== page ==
Transport Secretary Grant Shapps told the Commons Transport Committee that new legislation would be announced in the Queen’s May 10 speech.
He said the new regulations would help ensure their correct use on public roads amid safety concerns and confusion over how and when to legally use them.
Before the expected announcement, let’s review the rules as they currently stand.
Are e-scooters illegal in the UK?
E-scooters are not illegal in the UK and you can legally buy, sell and own one.
However, it is illegal to use an e-scooter in public unless rented under an approved insurance company experimental scheme.
Using an e-scooter on private property is legal, but for public use they are classified as powered vans, meaning that e-scooters are subject to the same laws that govern the use of cars and other motor vehicles.
This means that it is forbidden to ride them on sidewalks, footpaths, bike lanes and in pedestrian zones.
To be driven on public roads, they must conform to the same rules as cars, with license plates, turn signals, taillights, taxes, and insurance but the products currently on sale do not meet these conditions.
The only exception to these laws are the government-approved studies conducted in 32 UK cities.
E-scooters rented through these systems may be ridden on roads and cycle paths and are insured by the operators. The scooters are limited to 25.5 km/h, with lower limits imposed by geofencing in some areas. Privately owned e-scooters are not affected by the studies and are still not allowed to be used in public.
Do I need a driver’s license to drive an e-scooter?
Yes. The testing programs all require drivers to hold a UK driving license with a Q rating.
A full or provisional driver’s license for categories AM, A or B includes eligibility for category Q. If you hold one of these driver’s licenses, you can use an e-scooter.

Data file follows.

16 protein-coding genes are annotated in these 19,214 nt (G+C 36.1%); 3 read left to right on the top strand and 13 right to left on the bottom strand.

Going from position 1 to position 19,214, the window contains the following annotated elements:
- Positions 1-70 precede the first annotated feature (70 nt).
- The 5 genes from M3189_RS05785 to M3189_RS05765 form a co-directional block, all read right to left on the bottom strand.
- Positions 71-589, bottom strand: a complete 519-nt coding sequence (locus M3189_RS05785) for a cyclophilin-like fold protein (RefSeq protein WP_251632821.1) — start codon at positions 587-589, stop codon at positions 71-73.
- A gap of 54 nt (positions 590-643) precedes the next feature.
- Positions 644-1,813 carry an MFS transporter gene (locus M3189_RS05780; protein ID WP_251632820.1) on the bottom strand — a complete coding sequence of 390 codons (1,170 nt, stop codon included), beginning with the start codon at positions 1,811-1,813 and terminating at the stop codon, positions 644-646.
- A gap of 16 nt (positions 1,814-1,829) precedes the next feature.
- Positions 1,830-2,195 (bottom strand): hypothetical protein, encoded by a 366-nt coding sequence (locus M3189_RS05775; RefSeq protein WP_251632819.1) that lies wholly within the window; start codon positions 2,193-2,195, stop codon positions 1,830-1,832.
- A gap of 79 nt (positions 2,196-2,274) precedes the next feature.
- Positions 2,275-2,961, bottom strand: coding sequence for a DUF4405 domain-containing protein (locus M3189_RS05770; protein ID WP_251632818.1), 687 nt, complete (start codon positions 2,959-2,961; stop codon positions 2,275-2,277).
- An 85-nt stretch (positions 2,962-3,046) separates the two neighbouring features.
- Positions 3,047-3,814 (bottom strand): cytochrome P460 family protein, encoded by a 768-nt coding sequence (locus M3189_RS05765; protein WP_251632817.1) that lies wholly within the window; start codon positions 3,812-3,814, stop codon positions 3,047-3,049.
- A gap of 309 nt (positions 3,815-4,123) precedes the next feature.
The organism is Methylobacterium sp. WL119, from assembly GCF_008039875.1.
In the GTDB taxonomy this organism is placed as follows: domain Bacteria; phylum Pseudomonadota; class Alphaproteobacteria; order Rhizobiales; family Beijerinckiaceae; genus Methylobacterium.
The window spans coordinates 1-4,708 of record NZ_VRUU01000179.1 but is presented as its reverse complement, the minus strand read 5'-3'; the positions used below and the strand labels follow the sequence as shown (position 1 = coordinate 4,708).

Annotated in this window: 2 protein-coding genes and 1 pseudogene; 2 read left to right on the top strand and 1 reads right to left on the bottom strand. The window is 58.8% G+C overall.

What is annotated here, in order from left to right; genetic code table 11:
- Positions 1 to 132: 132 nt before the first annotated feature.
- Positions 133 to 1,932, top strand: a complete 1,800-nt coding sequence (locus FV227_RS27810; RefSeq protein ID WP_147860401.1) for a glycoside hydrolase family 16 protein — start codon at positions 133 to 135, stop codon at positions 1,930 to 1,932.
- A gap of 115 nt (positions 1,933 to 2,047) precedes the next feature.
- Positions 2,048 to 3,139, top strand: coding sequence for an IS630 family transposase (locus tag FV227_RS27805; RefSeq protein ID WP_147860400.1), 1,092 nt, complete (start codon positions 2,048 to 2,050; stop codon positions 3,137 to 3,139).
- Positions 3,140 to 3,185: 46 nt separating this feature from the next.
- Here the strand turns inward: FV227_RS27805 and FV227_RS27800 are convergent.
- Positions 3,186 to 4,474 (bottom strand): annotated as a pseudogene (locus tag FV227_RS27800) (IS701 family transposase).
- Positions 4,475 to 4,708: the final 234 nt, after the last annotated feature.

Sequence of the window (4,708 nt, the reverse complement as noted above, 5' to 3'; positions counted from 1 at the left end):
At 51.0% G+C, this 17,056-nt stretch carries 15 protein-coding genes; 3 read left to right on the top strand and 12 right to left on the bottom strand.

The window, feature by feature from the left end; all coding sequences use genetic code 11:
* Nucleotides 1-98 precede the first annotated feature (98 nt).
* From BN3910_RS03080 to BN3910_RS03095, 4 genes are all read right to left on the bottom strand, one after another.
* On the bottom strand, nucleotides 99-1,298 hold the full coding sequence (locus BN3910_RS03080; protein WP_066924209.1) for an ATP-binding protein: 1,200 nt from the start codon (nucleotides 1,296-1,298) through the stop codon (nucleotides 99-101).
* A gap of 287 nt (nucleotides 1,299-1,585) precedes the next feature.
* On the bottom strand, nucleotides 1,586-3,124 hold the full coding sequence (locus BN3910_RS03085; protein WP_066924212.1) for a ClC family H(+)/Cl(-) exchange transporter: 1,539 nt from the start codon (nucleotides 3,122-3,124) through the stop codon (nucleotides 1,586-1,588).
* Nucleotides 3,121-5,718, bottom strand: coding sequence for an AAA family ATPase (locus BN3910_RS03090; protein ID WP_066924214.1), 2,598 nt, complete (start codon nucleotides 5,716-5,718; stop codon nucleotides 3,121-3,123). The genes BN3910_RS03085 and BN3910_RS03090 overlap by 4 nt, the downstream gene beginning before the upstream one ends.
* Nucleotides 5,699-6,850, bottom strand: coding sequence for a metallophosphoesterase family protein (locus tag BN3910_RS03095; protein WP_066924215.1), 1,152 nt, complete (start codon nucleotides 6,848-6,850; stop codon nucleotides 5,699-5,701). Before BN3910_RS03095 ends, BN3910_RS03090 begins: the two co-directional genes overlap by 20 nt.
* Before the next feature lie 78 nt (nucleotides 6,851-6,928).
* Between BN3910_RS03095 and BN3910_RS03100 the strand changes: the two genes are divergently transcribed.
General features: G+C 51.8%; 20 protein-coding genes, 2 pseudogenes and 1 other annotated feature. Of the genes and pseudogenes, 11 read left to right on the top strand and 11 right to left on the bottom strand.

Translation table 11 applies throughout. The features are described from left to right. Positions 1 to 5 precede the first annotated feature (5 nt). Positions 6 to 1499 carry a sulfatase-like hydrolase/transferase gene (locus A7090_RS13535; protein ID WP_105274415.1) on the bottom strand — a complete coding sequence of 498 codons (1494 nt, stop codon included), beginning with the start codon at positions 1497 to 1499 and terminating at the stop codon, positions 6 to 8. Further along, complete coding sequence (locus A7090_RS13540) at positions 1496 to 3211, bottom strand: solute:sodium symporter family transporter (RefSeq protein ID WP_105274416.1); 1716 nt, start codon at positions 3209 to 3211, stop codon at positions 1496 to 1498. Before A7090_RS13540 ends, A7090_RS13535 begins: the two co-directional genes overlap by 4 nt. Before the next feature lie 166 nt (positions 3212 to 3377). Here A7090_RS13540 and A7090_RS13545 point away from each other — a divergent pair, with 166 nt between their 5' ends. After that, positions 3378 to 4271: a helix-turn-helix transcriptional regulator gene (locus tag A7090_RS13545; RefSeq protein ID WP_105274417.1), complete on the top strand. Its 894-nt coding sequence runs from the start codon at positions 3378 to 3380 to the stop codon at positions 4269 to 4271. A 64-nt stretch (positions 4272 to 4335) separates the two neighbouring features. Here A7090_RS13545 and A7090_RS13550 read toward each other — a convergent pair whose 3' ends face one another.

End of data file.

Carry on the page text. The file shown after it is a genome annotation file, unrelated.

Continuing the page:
Drivers with foreign driver’s licenses can also use the trial scooters as long as they have a full driver’s license that entitles them to drive a small vehicle such as a car or motorcycle.
What are the fines and penalties for unauthorized use of an e-scooter?
Drivers caught using an e-scooter illegally face the same penalties as other drivers who break the law.
These include fines of up to £300 and up to six penalty points on your driving licence. Serious offenses can result in your license being revoked and the police can also confiscate your scooter.
Are e-scooters dangerous?
A number of incidents of people being killed or seriously injured in e-scooter accidents have highlighted concerns about their suitability and safety.
At least four people in the UK have died as a result of scooter incidents and earlier this year a three-year-old in London suffered life-changing injuries after being hit by one.
The Department of Transportation released the first data on e-scooter casualties showing that in 2020 One person was killed and 128 seriously injured. A total of 484 victims were registered. Most were drivers themselves, but 100 other road users, including pedestrians, cyclists and motorcyclists, also suffered serious injuries.
In 2019, YouTuber Emily Hartridge became the first person to die after an accident while riding an e-scooter. The following year, Julian Thomas, 55, died after crashing into a parked car. In June 2021, 20-year-old Shakur Amoy Pinnock also died as a result of his e-scooter colliding with a car. And this July, a 16-year-old was thrown off his scooter and killed by a hit-and-run driver.
There are also reports across the country of pedestrians being hit by e-scooter riders, some seriously injured, and the National Federation of the Blind has warned that the near-silent vehicles are creating “no-go areas” for the visually impaired .
The exact number of e-scooter-related accidents and injuries is unclear, but the Met Police believe the number of incidents is underreported. In London, the number of reported collisions rose from four in 2018 to 32 in 2019.
According to an investigation by ITV This evening program, there have been 1,100 complaints since the trials began and 210 people have been injured in e-scooter incidents.
Using data from the US, Transport for London compared bicycle and e-scooter injuries and concluded that the rate of serious injuries on e-scooter rides was about 100 times higher than on cyclists.
Government advice for the current trials is that riders should wear a helmet, but there is no legal requirement to do so.
While rental scooters are limited to 25.5 km/h, scooters available to the public can reach speeds of up to 80 km/h.